Study: mHealth reduces length, frequency of hospitalization

By Brian Dolan
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A study set to be published in the upcoming issue of the Journal of Medical Internet Research found that mobile phone-based telemonitoring of patients with chronic heart failure (CHF) has the potential to reduce frequency and duration of heart failure hospitalizations. The study also included a caveat that ensuring elderly patients, in particular, could use the mobile phone-based service's user interface comfortably would be a key challenge for any mobile-based service.

The objective of the Mobile Telemonitoring in Heart Failure Patients Study (MOBITEL) was to evaluate the impact of home-based telemonitoring, which uses Internet and mobile phone technology, on the outcome of heart failure patients after an episode of acute decompensation.

The researchers randomly allocated patients into a control group with pharmacological treatment or to a group with pharmacological treatment and telemedical surveillance for 6 months (the "tele" group). Patients in the second group were given mobile phone based patient terminals for data acquisition an data transmission to a monitoring center. The study's physicians had continuous access to this data via a secure online portal, and if a certain patient's data was transmitted as outside their personalized Patients randomized into the tele group were equipped with mobile phone-based patient terminals for data acquisition and data transmission to the monitoring center. Study physicians had continuous access to the data via a secure Web portal and received email alerts when a patient's data strayed from expected levels. The "primary endpoint" was set down as hospitalization because of worsening chronic heart failure or death from cardiovascaular disease.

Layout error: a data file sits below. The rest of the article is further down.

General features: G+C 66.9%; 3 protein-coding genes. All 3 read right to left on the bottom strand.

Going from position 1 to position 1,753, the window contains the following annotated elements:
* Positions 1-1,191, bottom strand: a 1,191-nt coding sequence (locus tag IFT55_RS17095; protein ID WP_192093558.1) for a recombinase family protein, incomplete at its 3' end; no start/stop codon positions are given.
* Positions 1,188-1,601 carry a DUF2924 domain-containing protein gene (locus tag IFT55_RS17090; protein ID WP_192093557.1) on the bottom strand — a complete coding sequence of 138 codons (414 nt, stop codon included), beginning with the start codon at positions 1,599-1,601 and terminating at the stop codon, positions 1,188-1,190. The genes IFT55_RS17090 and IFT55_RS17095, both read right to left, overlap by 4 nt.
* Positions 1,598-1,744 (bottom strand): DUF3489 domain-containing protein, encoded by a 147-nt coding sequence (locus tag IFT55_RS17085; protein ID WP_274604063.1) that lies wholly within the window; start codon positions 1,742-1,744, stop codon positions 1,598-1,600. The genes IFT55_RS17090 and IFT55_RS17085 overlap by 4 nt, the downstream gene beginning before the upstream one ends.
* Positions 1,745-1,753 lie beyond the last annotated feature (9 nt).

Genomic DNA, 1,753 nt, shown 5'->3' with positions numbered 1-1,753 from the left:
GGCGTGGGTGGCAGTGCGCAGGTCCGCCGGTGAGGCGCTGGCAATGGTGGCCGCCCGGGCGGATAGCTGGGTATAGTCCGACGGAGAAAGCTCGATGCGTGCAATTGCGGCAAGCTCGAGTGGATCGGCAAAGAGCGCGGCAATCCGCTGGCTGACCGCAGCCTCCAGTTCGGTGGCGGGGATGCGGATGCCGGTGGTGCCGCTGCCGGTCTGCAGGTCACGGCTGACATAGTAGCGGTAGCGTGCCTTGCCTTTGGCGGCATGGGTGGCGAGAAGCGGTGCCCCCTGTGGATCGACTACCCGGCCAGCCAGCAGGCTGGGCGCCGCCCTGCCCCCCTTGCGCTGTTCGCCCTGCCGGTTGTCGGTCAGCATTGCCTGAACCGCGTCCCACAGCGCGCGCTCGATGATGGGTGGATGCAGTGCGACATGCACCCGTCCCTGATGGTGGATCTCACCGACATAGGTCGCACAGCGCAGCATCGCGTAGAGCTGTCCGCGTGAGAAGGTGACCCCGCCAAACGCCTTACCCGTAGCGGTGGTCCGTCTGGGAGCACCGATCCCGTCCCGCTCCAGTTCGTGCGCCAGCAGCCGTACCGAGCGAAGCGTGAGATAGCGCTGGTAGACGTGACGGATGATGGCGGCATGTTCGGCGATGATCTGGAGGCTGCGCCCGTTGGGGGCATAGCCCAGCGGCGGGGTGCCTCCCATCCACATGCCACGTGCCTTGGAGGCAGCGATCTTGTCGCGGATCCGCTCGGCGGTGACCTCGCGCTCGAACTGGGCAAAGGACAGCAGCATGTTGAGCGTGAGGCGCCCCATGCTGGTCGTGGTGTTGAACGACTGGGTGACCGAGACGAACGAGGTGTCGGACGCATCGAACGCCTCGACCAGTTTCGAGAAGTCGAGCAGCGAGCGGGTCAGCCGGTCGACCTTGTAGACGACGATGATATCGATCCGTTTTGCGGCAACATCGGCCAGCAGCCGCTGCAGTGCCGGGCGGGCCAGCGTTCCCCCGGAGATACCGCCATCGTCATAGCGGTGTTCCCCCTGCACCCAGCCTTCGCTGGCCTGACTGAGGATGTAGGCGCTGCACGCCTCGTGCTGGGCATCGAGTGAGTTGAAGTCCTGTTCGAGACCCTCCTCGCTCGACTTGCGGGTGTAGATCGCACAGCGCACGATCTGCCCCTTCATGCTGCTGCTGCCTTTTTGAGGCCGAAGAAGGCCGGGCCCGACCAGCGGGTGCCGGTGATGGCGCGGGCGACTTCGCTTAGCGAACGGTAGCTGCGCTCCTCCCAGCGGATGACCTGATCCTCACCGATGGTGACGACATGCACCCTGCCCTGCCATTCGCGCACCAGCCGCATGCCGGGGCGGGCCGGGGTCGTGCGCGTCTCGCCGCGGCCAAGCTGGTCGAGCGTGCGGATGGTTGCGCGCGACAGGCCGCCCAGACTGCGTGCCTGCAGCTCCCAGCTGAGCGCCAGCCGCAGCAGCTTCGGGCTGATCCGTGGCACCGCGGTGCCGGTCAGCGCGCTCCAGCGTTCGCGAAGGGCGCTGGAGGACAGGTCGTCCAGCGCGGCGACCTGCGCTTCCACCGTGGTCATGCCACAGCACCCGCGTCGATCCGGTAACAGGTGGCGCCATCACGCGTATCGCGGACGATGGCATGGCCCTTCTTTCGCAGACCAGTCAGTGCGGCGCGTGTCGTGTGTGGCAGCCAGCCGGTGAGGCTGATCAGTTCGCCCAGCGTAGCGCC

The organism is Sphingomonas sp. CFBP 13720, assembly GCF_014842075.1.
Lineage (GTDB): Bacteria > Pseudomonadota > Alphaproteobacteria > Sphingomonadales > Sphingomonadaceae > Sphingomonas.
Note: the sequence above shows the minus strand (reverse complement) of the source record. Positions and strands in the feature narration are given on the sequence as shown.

Results:

The control group of 54 patients saw 18 group members or 33 percent reach the primary endpoint -- one death and 17 hospitalizations.

The tele group of 54 patients saw 12 group members drop out right away because they were unable to use the mobile phone and four group members did not finish the study for unspecified "personal reasons." The rest of the group saw 17 percent reach the primary endpoint as there were 11 hospitalizations and zero deaths in the tele group.

Tele group patients who were hospitalized for worsening heart failure during the study had a significantly shorter length of stay (median 6.5 days) compared with control group patients (median 10.0 days).

For more detailed results from the study, read this abstract over at JMIR